Third, discipleship does not guarantee freedom from the storms of life. Even as we are wending our way carefully and faithfully along the strait and narrow path, we encounter obstacle and challenge. There are days, perhaps even months and years, when life is just hard. We experience our fair share of adversity, heartache, loneliness, pain, grief - sometimes, it seems, more than our fair share.
What to do when adversity strikes? There is only one thing to do. Stand steady and see it through. Stay steadfast, constant, and true. The real tragedy in the whirlwinds of life comes only when we allow them to blow us off our true course.
At these moments of crisis and challenge, some choose to abandon faith just at the time when it most needs to be embraced. Prayer is ignored at the very hour when it needs to be intensified. Virtue is carelessly tossed aside when it needs to be cherished. God is forsaken in the all-too-human yet mistaken fear that He has forsaken us.
The truth is that our only safety, our only security, our only hope is to hold fast to that which is good. As the mists of darkness gather around us, we are only lost if we choose to let go of the iron rod, which is the word of God.
The Savior's parable of the wise man who built his house upon a rock has power precisely because it illustrates that life's challenges befell the wise man too. The rains fell, the winds blew, the floods rose up. Yet he survived it all because he had built upon a sure foundation and, crucially, he stayed there when the storm came.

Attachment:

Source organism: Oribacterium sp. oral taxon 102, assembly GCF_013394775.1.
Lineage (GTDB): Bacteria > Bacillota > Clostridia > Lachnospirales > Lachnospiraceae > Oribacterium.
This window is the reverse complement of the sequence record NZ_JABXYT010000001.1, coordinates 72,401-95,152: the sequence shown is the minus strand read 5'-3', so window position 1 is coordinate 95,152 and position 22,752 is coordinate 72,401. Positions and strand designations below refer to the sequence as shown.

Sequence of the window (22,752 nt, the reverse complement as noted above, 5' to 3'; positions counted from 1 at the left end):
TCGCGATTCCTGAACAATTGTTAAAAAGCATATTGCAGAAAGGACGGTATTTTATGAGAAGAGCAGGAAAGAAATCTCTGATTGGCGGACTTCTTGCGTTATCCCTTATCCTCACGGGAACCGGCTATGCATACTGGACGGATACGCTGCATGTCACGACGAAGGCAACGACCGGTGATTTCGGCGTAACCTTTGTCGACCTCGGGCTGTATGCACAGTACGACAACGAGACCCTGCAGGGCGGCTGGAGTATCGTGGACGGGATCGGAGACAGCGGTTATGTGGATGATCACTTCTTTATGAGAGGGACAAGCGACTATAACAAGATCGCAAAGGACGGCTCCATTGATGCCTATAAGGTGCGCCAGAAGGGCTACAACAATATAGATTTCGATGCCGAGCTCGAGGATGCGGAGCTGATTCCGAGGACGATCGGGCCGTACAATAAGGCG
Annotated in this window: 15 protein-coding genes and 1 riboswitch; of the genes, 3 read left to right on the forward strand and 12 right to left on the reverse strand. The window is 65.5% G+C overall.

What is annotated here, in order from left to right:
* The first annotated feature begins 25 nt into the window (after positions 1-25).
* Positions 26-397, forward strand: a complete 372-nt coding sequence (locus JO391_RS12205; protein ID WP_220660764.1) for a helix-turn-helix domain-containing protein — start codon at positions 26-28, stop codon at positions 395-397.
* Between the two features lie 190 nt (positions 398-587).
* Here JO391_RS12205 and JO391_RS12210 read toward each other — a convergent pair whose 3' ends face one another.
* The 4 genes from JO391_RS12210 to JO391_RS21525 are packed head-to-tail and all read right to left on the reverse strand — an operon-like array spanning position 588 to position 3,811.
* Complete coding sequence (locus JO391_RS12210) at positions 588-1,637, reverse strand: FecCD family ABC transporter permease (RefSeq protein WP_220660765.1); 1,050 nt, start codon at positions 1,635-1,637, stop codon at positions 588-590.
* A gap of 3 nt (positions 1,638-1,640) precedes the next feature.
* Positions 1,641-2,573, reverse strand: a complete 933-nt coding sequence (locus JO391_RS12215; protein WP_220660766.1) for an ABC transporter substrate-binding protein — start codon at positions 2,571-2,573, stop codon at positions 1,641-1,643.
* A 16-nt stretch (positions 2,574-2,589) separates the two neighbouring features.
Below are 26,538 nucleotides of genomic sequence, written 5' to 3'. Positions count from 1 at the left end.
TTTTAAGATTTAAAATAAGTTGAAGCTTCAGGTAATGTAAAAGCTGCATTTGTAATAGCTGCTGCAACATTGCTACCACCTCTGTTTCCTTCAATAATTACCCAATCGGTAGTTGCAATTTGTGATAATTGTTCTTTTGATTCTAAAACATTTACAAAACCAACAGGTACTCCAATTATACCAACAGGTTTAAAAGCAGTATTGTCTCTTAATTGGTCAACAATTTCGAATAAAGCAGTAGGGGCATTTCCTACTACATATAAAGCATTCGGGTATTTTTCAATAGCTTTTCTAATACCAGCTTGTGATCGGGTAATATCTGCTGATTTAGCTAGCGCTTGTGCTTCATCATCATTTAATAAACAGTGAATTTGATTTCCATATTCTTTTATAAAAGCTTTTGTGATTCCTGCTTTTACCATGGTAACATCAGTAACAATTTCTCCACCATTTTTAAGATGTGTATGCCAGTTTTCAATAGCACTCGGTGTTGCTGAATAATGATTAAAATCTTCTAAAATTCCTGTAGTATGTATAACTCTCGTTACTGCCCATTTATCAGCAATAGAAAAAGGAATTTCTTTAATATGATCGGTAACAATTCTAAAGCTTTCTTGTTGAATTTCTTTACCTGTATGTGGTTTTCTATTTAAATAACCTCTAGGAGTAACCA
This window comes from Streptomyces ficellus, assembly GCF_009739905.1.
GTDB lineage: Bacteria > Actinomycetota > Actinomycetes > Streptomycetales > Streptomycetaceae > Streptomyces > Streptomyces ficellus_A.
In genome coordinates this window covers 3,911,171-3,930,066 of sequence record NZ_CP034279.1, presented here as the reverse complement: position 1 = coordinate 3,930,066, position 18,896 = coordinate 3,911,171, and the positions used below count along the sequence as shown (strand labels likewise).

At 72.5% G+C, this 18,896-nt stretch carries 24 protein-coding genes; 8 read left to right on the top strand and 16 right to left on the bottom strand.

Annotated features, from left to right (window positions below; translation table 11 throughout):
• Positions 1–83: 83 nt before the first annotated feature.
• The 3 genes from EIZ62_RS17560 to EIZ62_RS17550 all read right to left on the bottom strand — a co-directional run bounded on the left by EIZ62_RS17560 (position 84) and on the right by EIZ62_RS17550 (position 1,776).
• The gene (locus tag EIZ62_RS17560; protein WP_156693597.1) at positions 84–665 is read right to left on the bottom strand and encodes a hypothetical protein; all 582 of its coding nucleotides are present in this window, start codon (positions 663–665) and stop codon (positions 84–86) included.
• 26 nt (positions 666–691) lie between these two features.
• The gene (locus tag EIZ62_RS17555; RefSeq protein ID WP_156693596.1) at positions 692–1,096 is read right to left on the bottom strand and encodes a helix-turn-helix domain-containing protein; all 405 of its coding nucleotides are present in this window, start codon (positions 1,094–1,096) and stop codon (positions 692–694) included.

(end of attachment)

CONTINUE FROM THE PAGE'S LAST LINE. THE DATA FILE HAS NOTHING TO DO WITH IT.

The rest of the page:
In his description of a pilgrim's, or disciple's, progress, John Bunyan wrote:
Who would true valour see,
Let him come hither!
One here will constant be,
Come wind, come weather;
There's no discouragement
Shall make him once relent
His first avowed intent
To be a pilgrim.4
The Apostle Paul urged the Colossians to "continue in the faith grounded and settled, and be not moved away from the hope of the gospel, which ye have heard."5
To the people of Corinth came this powerful testimony:
"We are troubled on every side, yet not distressed; we are perplexed, but not in despair;
"Persecuted, but not forsaken; cast down, but not destroyed."6
What made such a perspective possible? Paul gave the reason: "For God, who commanded the light to shine out of darkness, hath shined in our hearts, to give the light of the knowledge of the glory of God in the face of Jesus Christ."7
It is my witness that as we cultivate our faith, grow through service, and stay constant and true come what may, so we feel the Savior's love. We place ourselves in the position where we can access the breadth and depth of the blessings of the Atonement. Our membership is transformed into discipleship. We are strengthened, cleansed, refreshed, spiritually and emotionally healed.
Of this I testify in the name of Jesus Christ, amen.
- Bible Dictionary, "Faith," 669.
- Alma 22:18.
- In Conference Report, Apr. 1935, 46.
- The Pilgrim's Progress (1997), 295.
- Colossians 1:23.
- 2 Corinthians 4:8-9.
- 2 Corinthians 4:6.